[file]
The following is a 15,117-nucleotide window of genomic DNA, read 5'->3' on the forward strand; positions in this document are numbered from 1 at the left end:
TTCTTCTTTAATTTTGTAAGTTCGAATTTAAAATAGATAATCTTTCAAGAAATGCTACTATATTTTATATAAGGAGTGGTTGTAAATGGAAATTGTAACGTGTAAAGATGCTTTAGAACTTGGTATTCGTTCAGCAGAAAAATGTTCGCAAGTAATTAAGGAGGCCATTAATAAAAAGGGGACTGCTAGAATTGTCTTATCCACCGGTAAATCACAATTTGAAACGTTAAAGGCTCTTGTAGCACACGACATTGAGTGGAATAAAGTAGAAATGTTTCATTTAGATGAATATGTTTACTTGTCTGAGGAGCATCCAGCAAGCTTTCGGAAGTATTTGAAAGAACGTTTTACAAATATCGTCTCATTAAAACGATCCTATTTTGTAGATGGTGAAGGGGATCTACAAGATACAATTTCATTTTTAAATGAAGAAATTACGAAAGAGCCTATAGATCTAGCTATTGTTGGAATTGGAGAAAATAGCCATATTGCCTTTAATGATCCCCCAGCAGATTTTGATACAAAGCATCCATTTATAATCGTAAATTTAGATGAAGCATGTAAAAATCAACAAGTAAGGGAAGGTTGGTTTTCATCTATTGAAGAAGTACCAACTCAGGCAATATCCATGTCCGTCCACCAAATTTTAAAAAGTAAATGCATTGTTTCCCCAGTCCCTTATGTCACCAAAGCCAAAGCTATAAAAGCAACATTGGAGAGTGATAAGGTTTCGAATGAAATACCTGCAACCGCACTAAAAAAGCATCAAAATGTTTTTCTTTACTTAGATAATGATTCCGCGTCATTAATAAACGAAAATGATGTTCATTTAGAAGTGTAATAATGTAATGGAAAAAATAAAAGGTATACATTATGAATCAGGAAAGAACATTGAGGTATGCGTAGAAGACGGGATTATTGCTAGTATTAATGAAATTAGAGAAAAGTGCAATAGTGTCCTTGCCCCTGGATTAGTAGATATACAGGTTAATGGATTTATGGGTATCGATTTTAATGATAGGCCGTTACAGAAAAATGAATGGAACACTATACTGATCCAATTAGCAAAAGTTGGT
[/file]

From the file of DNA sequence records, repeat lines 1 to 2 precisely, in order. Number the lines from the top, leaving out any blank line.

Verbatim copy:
The following is a 15,117-nucleotide window of genomic DNA, read 5'->3' on the forward strand; positions in this document are numbered from 1 at the left end:
TTCTTCTTTAATTTTGTAAGTTCGAATTTAAAATAGATAATCTTTCAAGAAATGCTACTATATTTTATATAAGGAGTGGTTGTAAATGGAAATTGTAACGTGTAAAGATGCTTTAGAACTTGGTATTCGTTCAGCAGAAAAATGTTCGCAAGTAATTAAGGAGGCCATTAATAAAAAGGGGACTGCTAGAATTGTCTTATCCACCGGTAAATCACAATTTGAAACGTTAAAGGCTCTTGTAGCACACGACATTGAGTGGAATAAAGTAGAAATGTTTCATTTAGATGAATATGTTTACTTGTCTGAGGAGCATCCAGCAAGCTTTCGGAAGTATTTGAAAGAACGTTTTACAAATATCGTCTCATTAAAACGATCCTATTTTGTAGATGGTGAAGGGGATCTACAAGATACAATTTCATTTTTAAATGAAGAAATTACGAAAGAGCCTATAGATCTAGCTATTGTTGGAATTGGAGAAAATAGCCATATTGCCTTTAATGATCCCCCAGCAGATTTTGATACAAAGCATCCATTTATAATCGTAAATTTAGATGAAGCATGTAAAAATCAACAAGTAAGGGAAGGTTGGTTTTCATCTATTGAAGAAGTACCAACTCAGGCAATATCCATGTCCGTCCACCAAATTTTAAAAAGTAAATGCATTGTTTCCCCAGTCCCTTATGTCACCAAAGCCAAAGCTATAAAAGCAACATTGGAGAGTGATAAGGTTTCGAATGAAATACCTGCAACCGCACTAAAAAAGCATCAAAATGTTTTTCTTTACTTAGATAATGATTCCGCGTCATTAATAAACGAAAATGATGTTCATTTAGAAGTGTAATAATGTAATGGAAAAAATAAAAGGTATACATTATGAATCAGGAAAGAACATTGAGGTATGCGTAGAAGACGGGATTATTGCTAGTATTAATGAAATTAGAGAAAAGTGCAATAGTGTCCTTGCCCCTGGATTAGTAGATATACAGGTTAATGGATTTATGGGTATCGATTTTAATGATAGGCCGTTACAGAAAAATGAATGGAACACTATACTGATCCAATTAGCAAAAGTTGGT